A Care Manager’s View – How do I talk with my parents about the future?

I was reminded recently of a question clients, friends, and family will often ask; “How do I talk with my aging parents about where and how they want to live in the near future?”.

Frequently, this question will come from friends or acquaintances who learn that I work as a geriatric care manager. Future living options could include a vast range of choices from in-home care to a skilled nursing facility.

My most recent experience with this occurred with a new acquaintance. She was able to find a moment to speak with me privately and immediately stated “My dad has dementia, he and my mom live out of state, and I have no idea how to talk with him about planning for the future. He is very stoic and doesn’t talk about his diagnosis. What do I do?”

My greatest advice in these situations is for the adult child to approach their parent with dignity and discuss the need to make a plan BEFORE an emergency forces a plan.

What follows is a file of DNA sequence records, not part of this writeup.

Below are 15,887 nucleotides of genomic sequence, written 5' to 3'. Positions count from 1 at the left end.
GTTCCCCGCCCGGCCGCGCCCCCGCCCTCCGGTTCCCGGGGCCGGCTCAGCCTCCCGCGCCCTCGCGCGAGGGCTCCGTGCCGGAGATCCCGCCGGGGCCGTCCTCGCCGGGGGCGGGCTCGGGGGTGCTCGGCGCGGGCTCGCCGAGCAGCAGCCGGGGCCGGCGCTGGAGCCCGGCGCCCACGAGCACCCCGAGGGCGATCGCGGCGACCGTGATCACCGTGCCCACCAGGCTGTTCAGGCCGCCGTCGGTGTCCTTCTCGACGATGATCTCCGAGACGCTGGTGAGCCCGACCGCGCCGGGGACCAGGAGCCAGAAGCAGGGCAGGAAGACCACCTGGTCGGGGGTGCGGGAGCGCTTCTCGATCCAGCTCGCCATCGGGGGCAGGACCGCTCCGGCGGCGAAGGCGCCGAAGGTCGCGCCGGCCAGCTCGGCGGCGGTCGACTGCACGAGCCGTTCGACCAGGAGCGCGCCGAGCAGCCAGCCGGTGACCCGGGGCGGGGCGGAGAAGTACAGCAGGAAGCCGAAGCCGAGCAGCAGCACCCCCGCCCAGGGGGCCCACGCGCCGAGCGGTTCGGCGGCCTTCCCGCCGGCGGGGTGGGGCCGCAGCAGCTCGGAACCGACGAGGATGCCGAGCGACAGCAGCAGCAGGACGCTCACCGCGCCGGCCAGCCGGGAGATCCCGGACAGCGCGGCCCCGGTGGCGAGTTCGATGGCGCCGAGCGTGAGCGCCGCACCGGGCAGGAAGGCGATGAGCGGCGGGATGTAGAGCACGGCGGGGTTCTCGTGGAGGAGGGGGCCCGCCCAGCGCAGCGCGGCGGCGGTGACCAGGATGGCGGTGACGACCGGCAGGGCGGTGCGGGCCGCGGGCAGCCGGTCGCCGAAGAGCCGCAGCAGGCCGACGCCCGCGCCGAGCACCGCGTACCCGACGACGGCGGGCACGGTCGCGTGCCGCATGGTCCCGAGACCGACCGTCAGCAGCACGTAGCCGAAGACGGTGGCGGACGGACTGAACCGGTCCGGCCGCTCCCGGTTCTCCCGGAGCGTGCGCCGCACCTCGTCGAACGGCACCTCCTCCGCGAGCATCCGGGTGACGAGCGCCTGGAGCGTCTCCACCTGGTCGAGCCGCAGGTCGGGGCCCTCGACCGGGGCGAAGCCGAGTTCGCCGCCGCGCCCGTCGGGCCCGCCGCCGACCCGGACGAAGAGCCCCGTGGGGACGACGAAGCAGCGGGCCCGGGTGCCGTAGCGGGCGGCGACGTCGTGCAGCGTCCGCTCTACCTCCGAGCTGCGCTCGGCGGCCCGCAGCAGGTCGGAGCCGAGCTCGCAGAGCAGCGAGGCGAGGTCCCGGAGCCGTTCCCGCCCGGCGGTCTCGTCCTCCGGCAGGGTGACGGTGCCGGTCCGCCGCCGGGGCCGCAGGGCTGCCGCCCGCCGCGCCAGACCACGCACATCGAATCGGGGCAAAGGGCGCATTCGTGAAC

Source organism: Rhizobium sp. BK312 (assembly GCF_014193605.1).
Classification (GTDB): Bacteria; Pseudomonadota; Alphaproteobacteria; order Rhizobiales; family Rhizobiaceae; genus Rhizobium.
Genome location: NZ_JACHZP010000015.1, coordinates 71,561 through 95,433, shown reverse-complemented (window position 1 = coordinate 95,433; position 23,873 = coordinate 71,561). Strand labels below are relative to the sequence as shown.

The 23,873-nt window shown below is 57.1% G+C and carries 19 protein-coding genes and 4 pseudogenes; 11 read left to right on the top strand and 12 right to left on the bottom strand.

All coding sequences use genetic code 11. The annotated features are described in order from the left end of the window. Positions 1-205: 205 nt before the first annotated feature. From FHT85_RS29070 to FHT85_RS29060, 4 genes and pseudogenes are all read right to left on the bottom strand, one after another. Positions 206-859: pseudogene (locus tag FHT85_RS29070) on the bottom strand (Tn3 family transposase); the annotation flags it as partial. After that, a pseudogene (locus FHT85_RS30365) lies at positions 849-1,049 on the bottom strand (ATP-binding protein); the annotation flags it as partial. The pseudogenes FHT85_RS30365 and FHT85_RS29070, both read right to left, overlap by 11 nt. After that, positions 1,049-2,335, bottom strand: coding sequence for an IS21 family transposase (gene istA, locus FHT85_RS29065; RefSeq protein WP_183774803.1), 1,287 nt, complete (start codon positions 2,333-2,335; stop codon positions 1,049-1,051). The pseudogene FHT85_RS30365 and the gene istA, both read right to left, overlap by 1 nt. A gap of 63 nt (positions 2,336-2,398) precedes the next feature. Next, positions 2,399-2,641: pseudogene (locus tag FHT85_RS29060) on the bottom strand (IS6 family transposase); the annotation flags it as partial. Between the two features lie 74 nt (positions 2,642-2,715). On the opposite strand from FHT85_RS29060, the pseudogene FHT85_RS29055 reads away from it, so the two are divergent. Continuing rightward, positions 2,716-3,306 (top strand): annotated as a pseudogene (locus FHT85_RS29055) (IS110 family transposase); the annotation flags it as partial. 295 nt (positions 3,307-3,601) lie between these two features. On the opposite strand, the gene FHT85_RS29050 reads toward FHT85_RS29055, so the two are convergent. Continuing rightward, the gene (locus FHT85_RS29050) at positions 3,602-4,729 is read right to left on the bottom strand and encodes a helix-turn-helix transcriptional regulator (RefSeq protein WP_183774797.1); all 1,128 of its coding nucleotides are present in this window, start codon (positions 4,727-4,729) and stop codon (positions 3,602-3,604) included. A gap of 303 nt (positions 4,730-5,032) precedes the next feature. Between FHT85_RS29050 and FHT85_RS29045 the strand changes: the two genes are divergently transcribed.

The reason I suggest this is because often we, as adult children, will delay bringing up the inevitable because we have difficulty navigating that parent-child relationship with our aging parent(s). I firmly believe giving our parents the choice, while they can still make a decision, is our number one priority. However, working with our parents through this process can be difficult at times.

The best method I have found for initiating this conversation is to find a time that works best for our parents to talk face to face. Perhaps enjoying their favorite coffee or dessert together. Then, gently begin a discussion regarding where they would like to live in the future. Sometimes, hiring an advocate, such as myself or one of my colleagues, helps with this discussion. We are a neutral party. We can relay our experiences where we have learned that a client has had an emergent medical event which forced them to make a rushed decision into care. Often, these decisions end up being more difficult than if our loved one had been given the opportunity to research their options, think about their likes and dislikes, and make an informed decision and plan BEFORE an emergency forces one.

I hope this bit of insight proves helpful in whatever stage of care you may be approaching with your loved one(s).

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